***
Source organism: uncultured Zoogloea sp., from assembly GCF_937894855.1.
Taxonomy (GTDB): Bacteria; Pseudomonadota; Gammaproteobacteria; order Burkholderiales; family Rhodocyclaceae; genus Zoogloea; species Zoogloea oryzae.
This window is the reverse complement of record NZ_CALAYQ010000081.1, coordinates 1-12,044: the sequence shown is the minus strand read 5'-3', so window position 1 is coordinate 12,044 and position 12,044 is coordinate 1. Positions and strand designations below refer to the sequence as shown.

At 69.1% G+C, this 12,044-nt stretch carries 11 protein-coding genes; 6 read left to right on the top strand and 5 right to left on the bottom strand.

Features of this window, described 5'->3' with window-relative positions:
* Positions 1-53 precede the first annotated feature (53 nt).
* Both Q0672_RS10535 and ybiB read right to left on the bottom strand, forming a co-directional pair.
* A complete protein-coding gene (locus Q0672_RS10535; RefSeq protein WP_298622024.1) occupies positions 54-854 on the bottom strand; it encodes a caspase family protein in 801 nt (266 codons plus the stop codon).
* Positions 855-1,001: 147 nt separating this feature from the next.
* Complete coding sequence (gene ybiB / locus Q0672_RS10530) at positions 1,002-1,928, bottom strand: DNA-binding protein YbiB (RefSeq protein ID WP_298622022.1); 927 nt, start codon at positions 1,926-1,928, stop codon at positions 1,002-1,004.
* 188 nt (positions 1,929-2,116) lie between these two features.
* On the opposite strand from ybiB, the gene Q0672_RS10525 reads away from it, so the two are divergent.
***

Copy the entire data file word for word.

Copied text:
Source organism: uncultured Zoogloea sp., from assembly GCF_937894855.1.
Taxonomy (GTDB): Bacteria; Pseudomonadota; Gammaproteobacteria; order Burkholderiales; family Rhodocyclaceae; genus Zoogloea; species Zoogloea oryzae.
This window is the reverse complement of record NZ_CALAYQ010000081.1, coordinates 1-12,044: the sequence shown is the minus strand read 5'-3', so window position 1 is coordinate 12,044 and position 12,044 is coordinate 1. Positions and strand designations below refer to the sequence as shown.

At 69.1% G+C, this 12,044-nt stretch carries 11 protein-coding genes; 6 read left to right on the top strand and 5 right to left on the bottom strand.

Features of this window, described 5'->3' with window-relative positions:
* Positions 1-53 precede the first annotated feature (53 nt).
* Both Q0672_RS10535 and ybiB read right to left on the bottom strand, forming a co-directional pair.
* A complete protein-coding gene (locus Q0672_RS10535; RefSeq protein WP_298622024.1) occupies positions 54-854 on the bottom strand; it encodes a caspase family protein in 801 nt (266 codons plus the stop codon).
* Positions 855-1,001: 147 nt separating this feature from the next.
* Complete coding sequence (gene ybiB / locus Q0672_RS10530) at positions 1,002-1,928, bottom strand: DNA-binding protein YbiB (RefSeq protein ID WP_298622022.1); 927 nt, start codon at positions 1,926-1,928, stop codon at positions 1,002-1,004.
* 188 nt (positions 1,929-2,116) lie between these two features.
* On the opposite strand from ybiB, the gene Q0672_RS10525 reads away from it, so the two are divergent.